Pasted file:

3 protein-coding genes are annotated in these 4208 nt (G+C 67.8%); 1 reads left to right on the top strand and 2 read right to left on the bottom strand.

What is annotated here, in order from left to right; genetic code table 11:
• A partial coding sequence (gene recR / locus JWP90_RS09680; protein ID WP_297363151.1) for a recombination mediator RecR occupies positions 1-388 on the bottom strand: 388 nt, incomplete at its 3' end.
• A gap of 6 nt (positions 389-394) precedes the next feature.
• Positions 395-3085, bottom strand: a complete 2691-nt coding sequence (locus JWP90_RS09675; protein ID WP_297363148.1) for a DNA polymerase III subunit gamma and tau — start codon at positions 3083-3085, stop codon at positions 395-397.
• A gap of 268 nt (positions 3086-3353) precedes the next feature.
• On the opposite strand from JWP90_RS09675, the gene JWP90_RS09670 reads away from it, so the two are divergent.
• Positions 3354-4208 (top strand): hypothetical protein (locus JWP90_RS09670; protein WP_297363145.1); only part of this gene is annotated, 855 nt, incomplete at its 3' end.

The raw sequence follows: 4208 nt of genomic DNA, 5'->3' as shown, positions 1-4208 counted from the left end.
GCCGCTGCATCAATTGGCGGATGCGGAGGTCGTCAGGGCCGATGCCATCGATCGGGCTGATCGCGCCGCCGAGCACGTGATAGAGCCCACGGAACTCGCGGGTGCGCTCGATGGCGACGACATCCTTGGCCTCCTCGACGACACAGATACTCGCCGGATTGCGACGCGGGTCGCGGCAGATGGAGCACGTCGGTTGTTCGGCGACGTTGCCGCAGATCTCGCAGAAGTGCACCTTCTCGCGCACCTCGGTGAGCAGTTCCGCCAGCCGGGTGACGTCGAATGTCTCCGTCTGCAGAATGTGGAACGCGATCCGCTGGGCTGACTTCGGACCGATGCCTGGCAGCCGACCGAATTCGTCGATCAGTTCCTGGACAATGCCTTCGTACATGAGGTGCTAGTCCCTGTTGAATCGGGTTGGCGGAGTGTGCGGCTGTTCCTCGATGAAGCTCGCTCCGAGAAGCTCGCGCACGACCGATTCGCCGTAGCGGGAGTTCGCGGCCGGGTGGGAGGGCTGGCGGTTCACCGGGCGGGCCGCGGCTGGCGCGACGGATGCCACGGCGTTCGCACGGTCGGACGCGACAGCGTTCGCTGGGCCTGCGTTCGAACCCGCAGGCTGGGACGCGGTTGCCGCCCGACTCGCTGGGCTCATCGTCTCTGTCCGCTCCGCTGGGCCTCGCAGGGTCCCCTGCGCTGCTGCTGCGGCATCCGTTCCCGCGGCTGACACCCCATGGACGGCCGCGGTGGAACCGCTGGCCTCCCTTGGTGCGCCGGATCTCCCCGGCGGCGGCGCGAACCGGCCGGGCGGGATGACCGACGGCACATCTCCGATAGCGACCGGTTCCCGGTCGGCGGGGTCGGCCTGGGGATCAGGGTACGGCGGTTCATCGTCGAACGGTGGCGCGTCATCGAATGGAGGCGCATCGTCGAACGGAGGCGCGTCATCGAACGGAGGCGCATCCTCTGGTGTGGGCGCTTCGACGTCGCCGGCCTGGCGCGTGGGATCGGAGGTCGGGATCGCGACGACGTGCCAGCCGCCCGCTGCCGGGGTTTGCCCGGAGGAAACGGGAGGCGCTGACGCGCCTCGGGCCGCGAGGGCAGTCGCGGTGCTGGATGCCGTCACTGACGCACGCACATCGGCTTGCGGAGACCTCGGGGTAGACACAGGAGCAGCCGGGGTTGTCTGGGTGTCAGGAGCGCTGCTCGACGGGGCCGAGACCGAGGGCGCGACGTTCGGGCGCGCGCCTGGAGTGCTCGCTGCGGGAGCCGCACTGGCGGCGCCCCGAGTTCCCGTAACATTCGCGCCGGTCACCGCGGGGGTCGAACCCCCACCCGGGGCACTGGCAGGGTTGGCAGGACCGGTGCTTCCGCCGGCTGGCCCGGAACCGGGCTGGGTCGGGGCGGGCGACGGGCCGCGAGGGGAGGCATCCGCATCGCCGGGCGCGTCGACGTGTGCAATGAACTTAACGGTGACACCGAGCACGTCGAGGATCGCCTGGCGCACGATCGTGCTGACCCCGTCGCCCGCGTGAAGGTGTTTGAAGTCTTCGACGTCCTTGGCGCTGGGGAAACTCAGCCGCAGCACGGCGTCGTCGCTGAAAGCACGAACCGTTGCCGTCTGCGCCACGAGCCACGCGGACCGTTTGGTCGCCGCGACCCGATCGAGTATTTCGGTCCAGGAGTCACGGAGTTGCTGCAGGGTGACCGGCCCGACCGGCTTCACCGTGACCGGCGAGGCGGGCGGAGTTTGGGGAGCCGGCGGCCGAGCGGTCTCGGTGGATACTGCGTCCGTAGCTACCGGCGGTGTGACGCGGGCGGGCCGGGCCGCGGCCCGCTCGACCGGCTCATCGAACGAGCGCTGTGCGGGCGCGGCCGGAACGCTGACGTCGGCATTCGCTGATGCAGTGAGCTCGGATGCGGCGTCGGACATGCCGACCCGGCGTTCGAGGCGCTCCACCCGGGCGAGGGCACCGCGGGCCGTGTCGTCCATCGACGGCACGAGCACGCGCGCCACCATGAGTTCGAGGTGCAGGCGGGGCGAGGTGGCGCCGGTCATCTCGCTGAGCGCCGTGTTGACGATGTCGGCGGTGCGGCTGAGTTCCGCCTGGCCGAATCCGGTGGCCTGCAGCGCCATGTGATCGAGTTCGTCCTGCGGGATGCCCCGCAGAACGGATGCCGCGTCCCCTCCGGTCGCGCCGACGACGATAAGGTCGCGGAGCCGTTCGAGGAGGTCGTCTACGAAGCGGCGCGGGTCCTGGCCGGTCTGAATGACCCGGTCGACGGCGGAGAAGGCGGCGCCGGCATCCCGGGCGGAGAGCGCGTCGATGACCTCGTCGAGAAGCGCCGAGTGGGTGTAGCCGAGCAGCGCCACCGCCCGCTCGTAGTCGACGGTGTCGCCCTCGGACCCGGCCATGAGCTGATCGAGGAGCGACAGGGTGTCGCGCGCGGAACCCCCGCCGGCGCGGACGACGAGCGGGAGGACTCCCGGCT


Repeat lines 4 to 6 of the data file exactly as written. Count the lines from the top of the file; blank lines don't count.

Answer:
• A gap of 6 nt (positions 389-394) precedes the next feature.
• Positions 395-3085, bottom strand: a complete 2691-nt coding sequence (locus JWP90_RS09675; protein ID WP_297363148.1) for a DNA polymerase III subunit gamma and tau — start codon at positions 3083-3085, stop codon at positions 395-397.
• A gap of 268 nt (positions 3086-3353) precedes the next feature.